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Sep 14, 2019
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I'll send one once I turn the PC on again.

Though, I'm not sure if it will help as the previous commenters said that those numbers should be irrelevant... So no idea where the numbers come from.
Who knows.

Indeed some PSUs have temp sensors.
You may be right as most of the PSUs max temps are around 100c..

And it could be wrong, or even pointing to something else too.
 

GnasherKO

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This is the snip of the OHM.

It shows me six different temps for my PSU and these temperatures right now are basically at idle, with only some background apps running and chrome open with facebook and twitch.

 

henterpriser

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Sep 14, 2019
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This is the snip of the OHM.

It shows me six different temps for my PSU and these temperatures right now are basically at idle, with only some background apps running and chrome open with facebook and twitch.

Thanks for sharing the picture.

Those temps are not for the PSU; that nuvoton named box is just an I/O for the motherboard to monitor the parameters.(it's just the name of your motherboard's sensor).

Some component of your motherboard are reaching those temps, not the PSU.

Now you should find where those sensors are pointing at.

To do so you can head to your bios or install another third party like HWINFO64.

Good luck.
 

GnasherKO

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Thanks for sharing the picture.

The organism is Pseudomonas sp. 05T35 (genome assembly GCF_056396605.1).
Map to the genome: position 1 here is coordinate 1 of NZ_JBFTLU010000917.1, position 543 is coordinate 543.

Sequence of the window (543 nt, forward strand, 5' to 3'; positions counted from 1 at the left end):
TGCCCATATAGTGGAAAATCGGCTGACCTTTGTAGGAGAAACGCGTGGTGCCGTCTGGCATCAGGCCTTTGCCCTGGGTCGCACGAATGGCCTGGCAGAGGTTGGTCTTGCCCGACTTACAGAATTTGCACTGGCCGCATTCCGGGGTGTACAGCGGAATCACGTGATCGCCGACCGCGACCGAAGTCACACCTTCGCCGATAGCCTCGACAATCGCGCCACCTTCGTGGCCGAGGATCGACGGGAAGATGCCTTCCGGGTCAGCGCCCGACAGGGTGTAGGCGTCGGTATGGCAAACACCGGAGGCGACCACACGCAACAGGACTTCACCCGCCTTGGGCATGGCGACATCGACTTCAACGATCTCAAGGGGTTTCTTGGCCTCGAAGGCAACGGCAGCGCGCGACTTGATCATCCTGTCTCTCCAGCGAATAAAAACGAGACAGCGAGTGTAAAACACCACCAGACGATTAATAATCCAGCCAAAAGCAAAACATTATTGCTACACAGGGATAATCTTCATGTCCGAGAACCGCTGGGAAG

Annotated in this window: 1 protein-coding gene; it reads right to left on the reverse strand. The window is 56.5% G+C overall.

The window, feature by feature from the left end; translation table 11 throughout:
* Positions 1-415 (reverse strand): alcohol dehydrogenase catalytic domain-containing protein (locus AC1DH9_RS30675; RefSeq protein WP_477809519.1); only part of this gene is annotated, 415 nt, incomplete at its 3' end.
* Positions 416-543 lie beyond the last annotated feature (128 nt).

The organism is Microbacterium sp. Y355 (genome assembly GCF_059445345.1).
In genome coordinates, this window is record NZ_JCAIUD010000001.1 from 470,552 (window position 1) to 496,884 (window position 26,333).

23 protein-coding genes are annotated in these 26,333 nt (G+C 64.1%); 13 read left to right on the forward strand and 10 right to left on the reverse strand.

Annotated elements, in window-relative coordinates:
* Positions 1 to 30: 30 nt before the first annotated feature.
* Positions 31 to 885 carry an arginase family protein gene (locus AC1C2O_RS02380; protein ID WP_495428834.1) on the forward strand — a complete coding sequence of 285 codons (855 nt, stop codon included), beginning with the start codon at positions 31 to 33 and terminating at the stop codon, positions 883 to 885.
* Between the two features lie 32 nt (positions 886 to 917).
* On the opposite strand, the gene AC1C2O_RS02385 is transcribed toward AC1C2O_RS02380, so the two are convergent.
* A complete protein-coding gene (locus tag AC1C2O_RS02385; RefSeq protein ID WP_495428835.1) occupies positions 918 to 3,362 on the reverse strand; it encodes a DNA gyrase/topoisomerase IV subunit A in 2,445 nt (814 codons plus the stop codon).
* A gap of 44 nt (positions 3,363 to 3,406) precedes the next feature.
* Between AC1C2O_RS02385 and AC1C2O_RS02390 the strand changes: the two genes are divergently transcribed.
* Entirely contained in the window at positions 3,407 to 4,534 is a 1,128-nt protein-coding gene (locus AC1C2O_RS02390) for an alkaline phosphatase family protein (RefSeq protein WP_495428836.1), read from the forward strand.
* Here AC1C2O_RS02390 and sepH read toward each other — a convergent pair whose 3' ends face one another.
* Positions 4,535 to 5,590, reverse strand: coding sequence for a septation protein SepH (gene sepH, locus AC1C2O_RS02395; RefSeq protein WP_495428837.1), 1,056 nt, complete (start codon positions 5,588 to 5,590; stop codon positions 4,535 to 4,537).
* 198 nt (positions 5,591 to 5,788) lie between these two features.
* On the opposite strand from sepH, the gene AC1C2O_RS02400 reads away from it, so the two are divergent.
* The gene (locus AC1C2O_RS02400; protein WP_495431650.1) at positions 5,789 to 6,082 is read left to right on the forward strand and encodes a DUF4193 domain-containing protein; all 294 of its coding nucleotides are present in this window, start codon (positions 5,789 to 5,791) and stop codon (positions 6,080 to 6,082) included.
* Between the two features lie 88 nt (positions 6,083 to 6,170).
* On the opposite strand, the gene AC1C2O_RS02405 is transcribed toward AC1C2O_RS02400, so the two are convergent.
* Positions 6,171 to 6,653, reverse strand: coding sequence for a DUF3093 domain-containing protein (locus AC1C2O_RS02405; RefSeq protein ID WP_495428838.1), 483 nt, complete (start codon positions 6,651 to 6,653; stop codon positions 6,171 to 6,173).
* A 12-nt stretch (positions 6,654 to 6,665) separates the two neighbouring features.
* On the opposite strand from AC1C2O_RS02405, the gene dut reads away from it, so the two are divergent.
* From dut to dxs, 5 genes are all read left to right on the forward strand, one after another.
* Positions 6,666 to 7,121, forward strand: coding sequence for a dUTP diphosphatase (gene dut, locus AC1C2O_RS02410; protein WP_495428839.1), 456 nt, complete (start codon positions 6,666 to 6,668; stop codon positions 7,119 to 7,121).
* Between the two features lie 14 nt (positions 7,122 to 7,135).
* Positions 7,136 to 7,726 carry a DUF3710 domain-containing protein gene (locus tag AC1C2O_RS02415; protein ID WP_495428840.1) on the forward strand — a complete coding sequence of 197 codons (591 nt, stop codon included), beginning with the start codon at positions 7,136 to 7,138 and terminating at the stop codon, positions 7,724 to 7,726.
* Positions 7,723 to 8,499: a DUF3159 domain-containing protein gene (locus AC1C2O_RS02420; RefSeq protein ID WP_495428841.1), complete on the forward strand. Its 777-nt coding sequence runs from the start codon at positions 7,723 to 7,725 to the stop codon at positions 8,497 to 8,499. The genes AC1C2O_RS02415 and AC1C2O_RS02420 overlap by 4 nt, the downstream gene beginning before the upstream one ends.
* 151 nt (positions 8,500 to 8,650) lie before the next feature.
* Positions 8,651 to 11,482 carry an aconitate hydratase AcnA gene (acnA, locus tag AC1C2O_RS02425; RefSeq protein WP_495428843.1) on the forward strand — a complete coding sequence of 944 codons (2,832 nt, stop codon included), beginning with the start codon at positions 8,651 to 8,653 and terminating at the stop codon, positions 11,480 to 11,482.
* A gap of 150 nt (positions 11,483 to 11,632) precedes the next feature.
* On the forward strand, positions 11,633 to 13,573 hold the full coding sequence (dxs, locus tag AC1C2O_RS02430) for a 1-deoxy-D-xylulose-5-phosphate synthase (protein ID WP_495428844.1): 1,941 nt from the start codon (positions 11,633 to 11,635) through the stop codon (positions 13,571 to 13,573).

Those temps are not for the PSU; that nuvoton named box is just an I/O for the motherboard to monitor the parameters.(it's just the name of your motherboard's sensor).

Some component of your motherboard are reaching those temps, not the PSU.

Now you should find where those sensors are pointing at.

To do so you can head to your bios or install another third party like HWINFO64.

Good luck.
I'll download that software now and see where it takes me.

Not the biggest fan of going into BIOS.

Thanks!
 

GnasherKO

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Just to be sure have you overclocked or something?
Not to my knowledge.

The CPU should be running on the same settings since the start and I never touched anything on it.

Also, could you give me any pointers on what I'm looking for in the HWINFO software?

I opened it up and checked under the SMBIOS DMI section, where I found several 'Temperature Probe' and 'Cooling Device' items. Checked those but all cooling devices say status: OK and all temperature probes also show status: OK but all other values (Maximum value, minimum value, resolution, tolerance and accuracy) as unknown.
 

henterpriser

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Basically when you open it you encounter this message:


Then you should check the "Sensors-only" and click the Run.
You will find all your temps there.

For example:

 

GnasherKO

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My PSU doesn't seem to show up under those readings.

And I couldn't find any temperatures under the hardware listed which would fit the numbers from the Open Hardware Monitor.
 

henterpriser

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Can you share a screenshot of it here?

Also in that "Open hardware monitor" screenshot you sent here before there is NO WAY that some temps are lying on 100-110cby themselves.
 

GnasherKO

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Here are the temperatures for CPU, GPU and Motherboard. The only other temperature readings I could find were for my drives.









Hope something in here has an indication or clarifies something.
 

henterpriser

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Sep 14, 2019
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Yup. Everything is pretty normal now!

Now the idea is to load your system by playing some games or doing some stressers then check the temps to see what's doing the overheating.
(As you mentioned if your PC always shut down while it's under load, stress it for a little amount of time then check the temps)